Curry Powder 101

Curry Powder - Every store has it, everyone has heard of it, but what is it? Amazingly, some say it is a Western creation!
Used for centuries in Indian cooking, authentic Indian curry powder is freshly ground each day and can vary dramatically depending on the region and the cook. Curry powder is actually a pulverized blend of up to 20 spices, herbs and seeds. Among those most commonly used are cardamom, chilis, cinnamon, cloves, coriander, cumin, fennel seed, fenugreek, mace, nutmeg, red and black pepper, poppy and sesame seeds, saffron, tamarind and turmeric (the latter is what gives curried dishes their characteristic yellow color). Commercial curry powder--which bears little resemblance to the freshly ground blends of India--comes in two basic styles: standard, and the hotter of the two, "Madras" curry powder.

My mother always kept a spice tin handy, with most used common spices stored together. She gave me and my sisters a similar tin when we got married, and I find that it is so useful! When I add spices to my recipes - all I need to do is just grab one tin. Easy Peasy!

The most popular dish, which uses this spice, not only as an ingredient but in the name too - is 'Chicken curry'. A common delicacy in South Asia, East Asia, as well as in the UK and India - A typical Chicken Curry consists of chicken in an onion and tomato based sauce, flavored with ginger, garlic, chillis and a variety of spices, often including cumin, cinnamon, cardamom and cloves. Chicken curry is sometimes made with a pre-made curry powder which is easily available in Indian Stores and most Grocery Stores. This simplifies the cooking considerably. I use these pre-made powders quite often. Yogurt or coconut milk can be added to both thicken the sauce and combat the spiciness.
In some places the terms Chicken Curry and Curry Chicken are interchangeable. However, in some regions there is a difference between the two terms, even though both dishes include curry and chicken. This difference of naming is purely local.

3 tablespoons canola or vegetable oil
1 small onion, chopped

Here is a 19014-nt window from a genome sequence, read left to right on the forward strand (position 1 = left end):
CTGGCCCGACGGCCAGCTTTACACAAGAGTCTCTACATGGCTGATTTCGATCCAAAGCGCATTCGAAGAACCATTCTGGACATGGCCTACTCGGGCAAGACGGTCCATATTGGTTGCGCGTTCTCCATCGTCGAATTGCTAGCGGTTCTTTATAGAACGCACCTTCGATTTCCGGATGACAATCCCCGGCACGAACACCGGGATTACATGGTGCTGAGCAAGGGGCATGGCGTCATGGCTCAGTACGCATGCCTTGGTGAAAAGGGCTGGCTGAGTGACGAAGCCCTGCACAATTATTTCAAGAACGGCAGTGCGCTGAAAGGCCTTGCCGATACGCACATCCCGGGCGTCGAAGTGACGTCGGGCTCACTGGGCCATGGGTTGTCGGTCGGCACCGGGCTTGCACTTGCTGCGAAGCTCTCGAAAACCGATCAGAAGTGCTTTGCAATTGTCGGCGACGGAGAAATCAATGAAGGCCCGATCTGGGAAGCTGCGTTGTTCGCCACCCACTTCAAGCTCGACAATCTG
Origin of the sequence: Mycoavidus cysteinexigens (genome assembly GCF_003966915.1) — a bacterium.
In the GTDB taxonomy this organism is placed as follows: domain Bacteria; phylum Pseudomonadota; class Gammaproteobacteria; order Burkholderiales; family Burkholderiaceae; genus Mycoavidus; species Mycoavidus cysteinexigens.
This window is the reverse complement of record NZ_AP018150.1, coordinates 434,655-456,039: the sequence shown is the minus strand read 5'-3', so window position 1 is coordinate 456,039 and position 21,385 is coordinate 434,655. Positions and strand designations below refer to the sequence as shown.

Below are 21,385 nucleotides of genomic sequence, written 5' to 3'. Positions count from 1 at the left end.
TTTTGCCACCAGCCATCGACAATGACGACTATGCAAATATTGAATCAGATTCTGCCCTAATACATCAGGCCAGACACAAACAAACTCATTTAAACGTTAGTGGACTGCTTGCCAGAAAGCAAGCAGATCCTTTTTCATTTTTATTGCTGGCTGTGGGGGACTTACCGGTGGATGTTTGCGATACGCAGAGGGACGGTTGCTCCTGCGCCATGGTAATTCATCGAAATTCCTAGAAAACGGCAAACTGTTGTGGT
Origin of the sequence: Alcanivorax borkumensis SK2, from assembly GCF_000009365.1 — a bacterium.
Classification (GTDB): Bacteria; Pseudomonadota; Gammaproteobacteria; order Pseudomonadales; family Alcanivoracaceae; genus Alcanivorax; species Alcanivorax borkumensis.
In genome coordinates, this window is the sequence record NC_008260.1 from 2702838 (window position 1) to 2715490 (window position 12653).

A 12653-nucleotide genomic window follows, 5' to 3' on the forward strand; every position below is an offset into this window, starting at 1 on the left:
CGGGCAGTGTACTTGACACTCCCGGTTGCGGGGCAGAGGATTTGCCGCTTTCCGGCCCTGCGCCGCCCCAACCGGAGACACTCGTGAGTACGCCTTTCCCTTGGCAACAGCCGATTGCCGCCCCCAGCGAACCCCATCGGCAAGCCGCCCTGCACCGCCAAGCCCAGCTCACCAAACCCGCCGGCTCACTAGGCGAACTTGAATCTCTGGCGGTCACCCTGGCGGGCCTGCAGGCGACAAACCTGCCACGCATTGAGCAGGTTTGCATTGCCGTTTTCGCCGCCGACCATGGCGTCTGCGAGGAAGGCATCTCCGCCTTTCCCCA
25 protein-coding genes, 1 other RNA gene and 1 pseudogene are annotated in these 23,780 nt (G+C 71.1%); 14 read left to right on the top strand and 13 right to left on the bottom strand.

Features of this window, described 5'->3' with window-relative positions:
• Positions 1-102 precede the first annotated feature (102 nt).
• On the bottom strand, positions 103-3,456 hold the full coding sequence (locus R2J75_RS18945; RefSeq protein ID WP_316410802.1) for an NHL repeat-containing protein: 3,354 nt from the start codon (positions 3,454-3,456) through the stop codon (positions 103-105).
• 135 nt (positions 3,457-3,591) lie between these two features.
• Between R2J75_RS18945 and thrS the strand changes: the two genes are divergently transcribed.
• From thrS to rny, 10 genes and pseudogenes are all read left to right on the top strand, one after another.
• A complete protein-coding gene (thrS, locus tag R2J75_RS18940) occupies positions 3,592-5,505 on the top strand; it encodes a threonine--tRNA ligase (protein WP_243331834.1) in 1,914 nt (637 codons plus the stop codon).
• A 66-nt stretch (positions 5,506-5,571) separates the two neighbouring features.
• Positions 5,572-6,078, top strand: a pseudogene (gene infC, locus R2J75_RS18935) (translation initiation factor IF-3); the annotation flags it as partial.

2 cloves garlic, minced
3 tablespoons curry powder
1/2 teaspoon ground cinnamon
1/2 tsp ground cardamom
1 teaspoon paprika or chilli powder
black pepper powder
2 bay leaves
1/2 teaspoon grated fresh ginger
1 large potato, cubed (optional)
salt to taste
2 skinless, boneless chicken breast halves cut into bite-size pieces
1 large tomato, chopped or1 tablespoon tomato paste
1 cup plain yogurt (optional)
1/2 lemon, juiced
Fresh chopped cilantro (optional)

Heat oil in a skillet over medium heat. Saute onion until lightly browned. Stir in garlic, ginger, tomatoes or tomato paste, bay leaves, and saute for a few minutes. Add potato cubes, curry powder, cinnamon, cardamom, pepper powder, paprika or chilli powder and salt. Continue stirring for 2 minutes. Add chicken pieces and yogurt if using. Bring to a boil, reduce heat, and simmer for 20 to 25 minutes until both chicken and potatoes are done. Remove bay leaves, stir in lemon juice and garnish with cilantro.

Author's note:
Don't stress if you don't have one or more of these spices in your pantry. Chicken curry will taste wonderful even if you skip say, the cinnamon, or the cardamom powder. However, be sure to add an extra tsp. of curry powder to make up for this. Chicken curry is traditionally eaten with rice or rotis, but tastes wonderful with any plain bread, or on pasta too.


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